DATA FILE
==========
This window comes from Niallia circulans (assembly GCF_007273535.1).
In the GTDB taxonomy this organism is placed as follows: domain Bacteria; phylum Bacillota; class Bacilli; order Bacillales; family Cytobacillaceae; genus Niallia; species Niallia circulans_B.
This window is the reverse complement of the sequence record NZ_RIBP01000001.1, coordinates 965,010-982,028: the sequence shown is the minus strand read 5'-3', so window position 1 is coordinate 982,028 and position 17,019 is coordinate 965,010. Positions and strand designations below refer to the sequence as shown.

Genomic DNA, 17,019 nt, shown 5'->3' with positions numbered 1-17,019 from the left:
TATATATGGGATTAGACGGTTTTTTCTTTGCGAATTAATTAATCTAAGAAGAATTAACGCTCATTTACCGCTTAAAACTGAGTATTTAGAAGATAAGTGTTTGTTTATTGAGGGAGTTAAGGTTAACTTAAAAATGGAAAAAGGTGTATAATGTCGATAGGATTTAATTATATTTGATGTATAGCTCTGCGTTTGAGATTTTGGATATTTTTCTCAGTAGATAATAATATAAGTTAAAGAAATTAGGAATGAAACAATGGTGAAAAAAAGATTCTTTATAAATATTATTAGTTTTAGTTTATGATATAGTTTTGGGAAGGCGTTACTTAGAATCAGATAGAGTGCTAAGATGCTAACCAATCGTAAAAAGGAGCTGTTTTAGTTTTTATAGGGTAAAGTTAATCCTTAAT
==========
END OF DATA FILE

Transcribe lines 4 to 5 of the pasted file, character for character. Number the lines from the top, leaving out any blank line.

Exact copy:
Genomic DNA, 17,019 nt, shown 5'->3' with positions numbered 1-17,019 from the left:
TATATATGGGATTAGACGGTTTTTTCTTTGCGAATTAATTAATCTAAGAAGAATTAACGCTCATTTACCGCTTAAAACTGAGTATTTAGAAGATAAGTGTTTGTTTATTGAGGGAGTTAAGGTTAACTTAAAAATGGAAAAAGGTGTATAATGTCGATAGGATTTAATTATATTTGATGTATAGCTCTGCGTTTGAGATTTTGGATATTTTTCTCAGTAGATAATAATATAAGTTAAAGAAATTAGGAATGAAACAATGGTGAAAAAAAGATTCTTTATAAATATTATTAGTTTTAGTTTATGATATAGTTTTGGGAAGGCGTTACTTAGAATCAGATAGAGTGCTAAGATGCTAACCAATCGTAAAAAGGAGCTGTTTTAGTTTTTATAGGGTAAAGTTAATCCTTAAT